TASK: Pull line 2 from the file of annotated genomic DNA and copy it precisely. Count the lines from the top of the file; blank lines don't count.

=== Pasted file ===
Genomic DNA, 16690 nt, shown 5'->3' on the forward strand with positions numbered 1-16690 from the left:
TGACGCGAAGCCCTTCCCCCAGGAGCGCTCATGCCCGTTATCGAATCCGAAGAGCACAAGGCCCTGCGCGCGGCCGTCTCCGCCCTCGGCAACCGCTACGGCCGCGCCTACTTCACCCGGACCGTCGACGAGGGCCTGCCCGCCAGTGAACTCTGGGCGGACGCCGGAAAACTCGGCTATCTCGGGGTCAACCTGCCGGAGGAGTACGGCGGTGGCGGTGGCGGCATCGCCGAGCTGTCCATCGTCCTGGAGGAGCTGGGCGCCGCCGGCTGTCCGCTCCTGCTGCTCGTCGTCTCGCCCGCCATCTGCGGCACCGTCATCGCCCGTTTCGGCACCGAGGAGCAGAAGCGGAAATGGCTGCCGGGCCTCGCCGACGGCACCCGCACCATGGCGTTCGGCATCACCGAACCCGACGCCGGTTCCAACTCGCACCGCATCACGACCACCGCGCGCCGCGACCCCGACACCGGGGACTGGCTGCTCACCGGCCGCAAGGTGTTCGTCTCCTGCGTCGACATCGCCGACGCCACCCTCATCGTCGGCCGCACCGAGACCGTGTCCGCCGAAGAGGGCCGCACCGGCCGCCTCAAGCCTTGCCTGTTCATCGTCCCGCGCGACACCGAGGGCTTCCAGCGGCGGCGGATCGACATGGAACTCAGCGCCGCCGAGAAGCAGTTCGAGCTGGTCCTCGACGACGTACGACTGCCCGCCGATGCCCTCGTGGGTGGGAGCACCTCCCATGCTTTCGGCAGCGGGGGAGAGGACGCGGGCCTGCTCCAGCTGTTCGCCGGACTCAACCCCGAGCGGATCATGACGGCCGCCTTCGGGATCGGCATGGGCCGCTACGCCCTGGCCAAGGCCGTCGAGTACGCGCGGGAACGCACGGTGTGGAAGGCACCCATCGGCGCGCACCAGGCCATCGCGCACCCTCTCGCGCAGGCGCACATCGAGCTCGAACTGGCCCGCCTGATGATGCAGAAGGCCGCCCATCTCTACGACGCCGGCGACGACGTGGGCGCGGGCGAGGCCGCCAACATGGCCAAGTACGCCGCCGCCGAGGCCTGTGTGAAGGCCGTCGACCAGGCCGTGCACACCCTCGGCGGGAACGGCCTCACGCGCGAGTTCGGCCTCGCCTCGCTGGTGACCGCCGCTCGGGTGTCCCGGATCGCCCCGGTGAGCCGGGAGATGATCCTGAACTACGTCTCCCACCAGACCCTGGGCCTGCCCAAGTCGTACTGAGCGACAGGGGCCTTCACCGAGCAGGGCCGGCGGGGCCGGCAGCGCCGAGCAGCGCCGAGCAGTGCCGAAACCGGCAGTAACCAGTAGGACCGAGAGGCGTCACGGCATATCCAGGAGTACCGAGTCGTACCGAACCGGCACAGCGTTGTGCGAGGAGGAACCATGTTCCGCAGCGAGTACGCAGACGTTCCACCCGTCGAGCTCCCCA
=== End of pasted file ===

TGACGCGAAGCCCTTCCCCCAGGAGCGCTCATGCCCGTTATCGAATCCGAAGAGCACAAGGCCCTGCGCGCGGCCGTCTCCGCCCTCGGCAACCGCTACGGCCGCGCCTACTTCACCCGGACCGTCGACGAGGGCCTGCCCGCCAGTGAACTCTGGGCGGACGCCGGAAAACTCGGCTATCTCGGGGTCAACCTGCCGGAGGAGTACGGCGGTGGCGGTGGCGGCATCGCCGAGCTGTCCATCGTCCTGGAGGAGCTGGGCGCCGCCGGCTGTCCGCTCCTGCTGCTCGTCGTCTCGCCCGCCATCTGCGGCACCGTCATCGCCCGTTTCGGCACCGAGGAGCAGAAGCGGAAATGGCTGCCGGGCCTCGCCGACGGCACCCGCACCATGGCGTTCGGCATCACCGAACCCGACGCCGGTTCCAACTCGCACCGCATCACGACCACCGCGCGCCGCGACCCCGACACCGGGGACTGGCTGCTCACCGGCCGCAAGGTGTTCGTCTCCTGCGTCGACATCGCCGACGCCACCCTCATCGTCGGCCGCACCGAGACCGTGTCCGCCGAAGAGGGCCGCACCGGCCGCCTCAAGCCTTGCCTGTTCATCGTCCCGCGCGACACCGAGGGCTTCCAGCGGCGGCGGATCGACATGGAACTCAGCGCCGCCGAGAAGCAGTTCGAGCTGGTCCTCGACGACGTACGACTGCCCGCCGATGCCCTCGTGGGTGGGAGCACCTCCCATGCTTTCGGCAGCGGGGGAGAGGACGCGGGCCTGCTCCAGCTGTTCGCCGGACTCAACCCCGAGCGGATCATGACGGCCGCCTTCGGGATCGGCATGGGCCGCTACGCCCTGGCCAAGGCCGTCGAGTACGCGCGGGAACGCACGGTGTGGAAGGCACCCATCGGCGCGCACCAGGCCATCGCGCACCCTCTCGCGCAGGCGCACATCGAGCTCGAACTGGCCCGCCTGATGATGCAGAAGGCCGCCCATCTCTACGACGCCGGCGACGACGTGGGCGCGGGCGAGGCCGCCAACATGGCCAAGTACGCCGCCGCCGAGGCCTGTGTGAAGGCCGTCGACCAGGCCGTGCACACCCTCGGCGGGAACGGCCTCACGCGCGAGTTCGGCCTCGCCTCGCTGGTGACCGCCGCTCGGGTGTCCCGGATCGCCCCGGTGAGCCGGGAGATGATCCTGAACTACGTCTCCCACCAGACCCTGGGCCTGCCCAAGTCGTACTGAGCGACAGGGGCCTTCACCGAGCAGGGCCGGCGGGGCCGGCAGCGCCGAGCAGCGCCGAGCAGTGCCGAAACCGGCAGTAACCAGTAGGACCGAGAGGCGTCACGGCATATCCAGGAGTACCGAGTCGTACCGAACCGGCACAGCGTTGTGCGAGGAGGAACCATGTTCCGCAGCGAGTACGCAGACGTTCCACCCGTCGAGCTCCCCA